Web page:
Fast forward to yet a third generation of scientists. A young investigator entered the picture to analyze the data and figure out at last what had been happening. Deborah Goldberg was a PhD student in the Dept. of Ecology & Evolutionary Biology at the University. In a magisterial paper (D.E. Goldberg & R.M. Turner, Ecology, 1986), she set out the discoveries made possible by Spalding's visionary, pioneering acts.

1905-1986! It took eighty years to see the patterns hidden by the glacial dynamics of the desert flora. Without Tumamoc's long-term existence, it would have been impossible. Some processes in nature are like that. Let's just call them 'stately' and be grateful for the foresight of dedicated people like Volney Spalding who know they will not live long enough to get answers but are willing to invest their time to make a beginning.

I could quit now. After all, this story of multigenerational persistence is pretty remarkable. But it is not really unbelievable. To reach the status of 'unbelievable,' we have to follow Deborah Goldberg. Dr. Goldberg — who wove the threads of data together to reveal the story first sought by Volney Spalding — Dr. Goldberg is now Professor Goldberg at — believe it! — the University of Michigan, the very place where Volney Spalding had been Department Head. And there is more.

In 2012, Deborah returned to Tucson to give her old department an update on her current research. I asked her about Volney Spalding, who — as far as I was concerned — had proved to be something of an elusive character.

I'd seen his signature on a few of the oldest professional materials in the Tumamoc library. I'd read some of his handwritten correspondence in the archives of the Arizona Historical Society. I'd read his obituary in Michigan Alumnus and in The Plant World. And I'd been asking historians for help in tracking down some clues as to the essence of the human being. Why not? This is the guy who taught the first college forestry course, the guy who invented the idea of restoration ecology, the guy who set out what are now the world's oldest ecological study plots, the guy who, in his time, was a prominent scientist and conservationist of national renown, the guy whose devoted former students paid him tribute in 1909 with a fancy, expensive bronze plaque.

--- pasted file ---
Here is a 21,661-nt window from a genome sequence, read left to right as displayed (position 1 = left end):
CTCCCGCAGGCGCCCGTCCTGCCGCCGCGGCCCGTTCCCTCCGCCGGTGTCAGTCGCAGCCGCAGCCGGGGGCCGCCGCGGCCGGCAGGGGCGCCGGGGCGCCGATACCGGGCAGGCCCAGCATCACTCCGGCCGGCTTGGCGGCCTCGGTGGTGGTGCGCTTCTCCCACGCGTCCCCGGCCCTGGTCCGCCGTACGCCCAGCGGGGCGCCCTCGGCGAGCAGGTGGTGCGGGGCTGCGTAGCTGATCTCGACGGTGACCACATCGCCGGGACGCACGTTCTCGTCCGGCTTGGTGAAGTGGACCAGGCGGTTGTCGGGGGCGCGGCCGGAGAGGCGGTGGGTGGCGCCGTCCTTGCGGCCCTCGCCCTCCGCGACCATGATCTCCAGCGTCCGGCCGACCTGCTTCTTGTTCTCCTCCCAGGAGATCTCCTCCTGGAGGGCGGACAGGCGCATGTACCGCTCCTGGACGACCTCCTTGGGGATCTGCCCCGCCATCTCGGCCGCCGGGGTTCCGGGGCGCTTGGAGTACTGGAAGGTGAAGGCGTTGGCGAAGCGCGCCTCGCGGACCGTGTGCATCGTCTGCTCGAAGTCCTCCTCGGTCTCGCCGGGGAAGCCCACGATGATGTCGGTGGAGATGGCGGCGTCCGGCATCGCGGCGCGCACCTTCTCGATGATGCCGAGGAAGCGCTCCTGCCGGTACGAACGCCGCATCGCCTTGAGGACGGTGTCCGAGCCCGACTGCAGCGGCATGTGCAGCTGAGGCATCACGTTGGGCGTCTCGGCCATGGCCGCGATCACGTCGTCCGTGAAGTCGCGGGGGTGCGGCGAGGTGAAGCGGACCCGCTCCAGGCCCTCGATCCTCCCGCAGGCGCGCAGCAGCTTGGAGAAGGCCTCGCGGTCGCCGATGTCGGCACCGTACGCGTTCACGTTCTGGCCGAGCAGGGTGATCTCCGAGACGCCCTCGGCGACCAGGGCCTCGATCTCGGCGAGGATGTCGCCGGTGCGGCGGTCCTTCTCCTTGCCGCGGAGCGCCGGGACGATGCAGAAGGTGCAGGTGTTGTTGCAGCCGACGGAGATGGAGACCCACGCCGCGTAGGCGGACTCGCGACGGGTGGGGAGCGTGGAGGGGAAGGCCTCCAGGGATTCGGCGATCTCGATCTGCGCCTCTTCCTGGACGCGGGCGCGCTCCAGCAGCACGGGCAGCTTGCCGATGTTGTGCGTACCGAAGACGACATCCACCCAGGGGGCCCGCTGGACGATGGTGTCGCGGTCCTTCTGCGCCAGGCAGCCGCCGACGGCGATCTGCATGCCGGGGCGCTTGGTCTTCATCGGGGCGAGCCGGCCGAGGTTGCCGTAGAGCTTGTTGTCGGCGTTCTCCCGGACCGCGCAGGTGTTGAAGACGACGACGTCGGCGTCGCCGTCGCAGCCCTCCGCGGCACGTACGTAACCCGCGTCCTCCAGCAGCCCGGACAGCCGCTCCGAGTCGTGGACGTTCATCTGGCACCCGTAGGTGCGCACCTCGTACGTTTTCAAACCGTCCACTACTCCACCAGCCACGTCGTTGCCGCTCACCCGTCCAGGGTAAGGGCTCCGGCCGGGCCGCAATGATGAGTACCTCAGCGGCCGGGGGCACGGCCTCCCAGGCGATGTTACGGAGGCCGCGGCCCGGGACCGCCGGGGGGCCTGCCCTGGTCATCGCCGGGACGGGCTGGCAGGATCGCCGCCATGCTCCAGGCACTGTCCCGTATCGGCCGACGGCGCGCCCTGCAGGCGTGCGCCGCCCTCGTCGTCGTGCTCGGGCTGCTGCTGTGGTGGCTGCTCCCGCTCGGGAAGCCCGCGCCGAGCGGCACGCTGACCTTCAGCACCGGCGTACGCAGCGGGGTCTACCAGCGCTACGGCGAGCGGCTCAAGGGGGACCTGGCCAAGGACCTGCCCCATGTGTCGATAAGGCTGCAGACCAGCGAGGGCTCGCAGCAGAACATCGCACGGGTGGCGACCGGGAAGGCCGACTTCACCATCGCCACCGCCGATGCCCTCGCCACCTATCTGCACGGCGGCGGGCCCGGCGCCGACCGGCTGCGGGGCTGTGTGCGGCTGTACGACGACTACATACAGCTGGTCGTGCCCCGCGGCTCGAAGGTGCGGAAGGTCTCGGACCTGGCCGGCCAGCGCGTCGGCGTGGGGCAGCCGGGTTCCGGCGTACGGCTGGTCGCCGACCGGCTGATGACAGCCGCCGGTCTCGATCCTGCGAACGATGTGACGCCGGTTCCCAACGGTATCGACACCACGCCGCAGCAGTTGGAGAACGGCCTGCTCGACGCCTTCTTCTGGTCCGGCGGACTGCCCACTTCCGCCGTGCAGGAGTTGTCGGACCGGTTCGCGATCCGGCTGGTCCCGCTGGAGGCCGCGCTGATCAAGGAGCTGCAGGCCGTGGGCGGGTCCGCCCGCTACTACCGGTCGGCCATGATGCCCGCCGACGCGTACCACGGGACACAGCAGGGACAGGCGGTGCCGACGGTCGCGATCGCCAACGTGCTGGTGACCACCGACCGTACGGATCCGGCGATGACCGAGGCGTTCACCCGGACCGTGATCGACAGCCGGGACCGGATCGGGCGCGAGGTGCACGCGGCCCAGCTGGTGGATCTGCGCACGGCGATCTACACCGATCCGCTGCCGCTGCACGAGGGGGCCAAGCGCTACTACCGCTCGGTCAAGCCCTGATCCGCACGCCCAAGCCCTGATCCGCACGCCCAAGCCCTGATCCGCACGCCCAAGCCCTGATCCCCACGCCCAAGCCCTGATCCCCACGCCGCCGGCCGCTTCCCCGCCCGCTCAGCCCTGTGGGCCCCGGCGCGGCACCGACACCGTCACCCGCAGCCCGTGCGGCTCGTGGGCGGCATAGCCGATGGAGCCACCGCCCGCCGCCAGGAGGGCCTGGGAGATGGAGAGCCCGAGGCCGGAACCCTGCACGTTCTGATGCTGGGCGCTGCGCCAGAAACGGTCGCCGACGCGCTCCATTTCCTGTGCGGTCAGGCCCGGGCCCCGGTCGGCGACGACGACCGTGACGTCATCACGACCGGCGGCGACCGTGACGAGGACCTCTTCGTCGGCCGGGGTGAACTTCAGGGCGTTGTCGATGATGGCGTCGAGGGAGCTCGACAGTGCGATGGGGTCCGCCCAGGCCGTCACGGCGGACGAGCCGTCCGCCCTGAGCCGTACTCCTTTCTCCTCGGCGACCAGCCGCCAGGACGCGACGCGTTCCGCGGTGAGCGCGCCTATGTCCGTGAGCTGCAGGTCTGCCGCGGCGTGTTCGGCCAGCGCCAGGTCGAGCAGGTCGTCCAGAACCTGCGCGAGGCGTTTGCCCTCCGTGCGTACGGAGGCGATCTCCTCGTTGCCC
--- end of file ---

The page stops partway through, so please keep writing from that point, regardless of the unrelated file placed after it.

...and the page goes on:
The plaque presented to Spalding on his 60th birthday.
The Latin means: Through the works of nature he shaped a mind of character and excellence.
Photo by Dale Austin

But the historians that I asked could tell me nothing much about him. Effie has a file in the US National Archives, but not Volney. The only trace of Volney is what we read in Effie's file. Will the real Volney Spalding please stand up. Maybe Deborah Goldberg could help?

I asked. She was amazed. She herself had wondered about Volney Spalding. She had wondered because — completely by coincidence — next to her very own office door in Ann Arbor, hangs that mysterious bronze plaque dedicated to him in 1909!

Now that is unbelievable.